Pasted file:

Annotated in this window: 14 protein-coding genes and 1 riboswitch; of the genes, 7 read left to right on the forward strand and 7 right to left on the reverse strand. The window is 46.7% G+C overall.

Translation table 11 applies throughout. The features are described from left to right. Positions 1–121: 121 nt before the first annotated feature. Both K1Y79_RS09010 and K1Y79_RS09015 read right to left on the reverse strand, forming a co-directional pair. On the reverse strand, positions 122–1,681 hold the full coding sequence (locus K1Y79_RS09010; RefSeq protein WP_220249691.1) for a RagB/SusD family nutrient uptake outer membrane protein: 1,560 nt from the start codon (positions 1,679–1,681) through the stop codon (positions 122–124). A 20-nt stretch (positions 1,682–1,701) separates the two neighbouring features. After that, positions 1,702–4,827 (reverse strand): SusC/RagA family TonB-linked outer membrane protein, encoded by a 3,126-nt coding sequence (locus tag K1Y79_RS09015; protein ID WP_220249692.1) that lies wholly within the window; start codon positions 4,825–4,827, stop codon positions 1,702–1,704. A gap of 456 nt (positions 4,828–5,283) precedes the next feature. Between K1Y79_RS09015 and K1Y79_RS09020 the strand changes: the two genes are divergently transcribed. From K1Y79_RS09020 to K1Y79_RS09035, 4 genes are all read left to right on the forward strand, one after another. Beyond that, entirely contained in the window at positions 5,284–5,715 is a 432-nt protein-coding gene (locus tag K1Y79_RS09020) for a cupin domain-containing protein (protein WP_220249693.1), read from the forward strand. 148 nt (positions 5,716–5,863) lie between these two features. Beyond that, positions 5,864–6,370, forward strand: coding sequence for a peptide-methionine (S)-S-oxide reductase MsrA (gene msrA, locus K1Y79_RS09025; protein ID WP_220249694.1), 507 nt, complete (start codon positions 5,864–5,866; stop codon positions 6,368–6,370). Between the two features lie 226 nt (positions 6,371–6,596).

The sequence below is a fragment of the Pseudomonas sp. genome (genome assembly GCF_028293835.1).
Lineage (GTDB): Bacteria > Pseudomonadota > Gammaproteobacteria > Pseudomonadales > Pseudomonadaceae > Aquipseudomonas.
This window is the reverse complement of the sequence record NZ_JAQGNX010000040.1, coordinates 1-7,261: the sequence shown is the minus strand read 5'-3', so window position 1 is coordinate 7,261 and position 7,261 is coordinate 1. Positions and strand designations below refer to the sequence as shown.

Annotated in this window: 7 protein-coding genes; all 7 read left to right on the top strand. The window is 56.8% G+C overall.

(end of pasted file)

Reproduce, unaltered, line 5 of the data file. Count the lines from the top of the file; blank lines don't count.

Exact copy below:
This window is the reverse complement of the sequence record NZ_JAQGNX010000040.1, coordinates 1-7,261: the sequence shown is the minus strand read 5'-3', so window position 1 is coordinate 7,261 and position 7,261 is coordinate 1. Positions and strand designations below refer to the sequence as shown.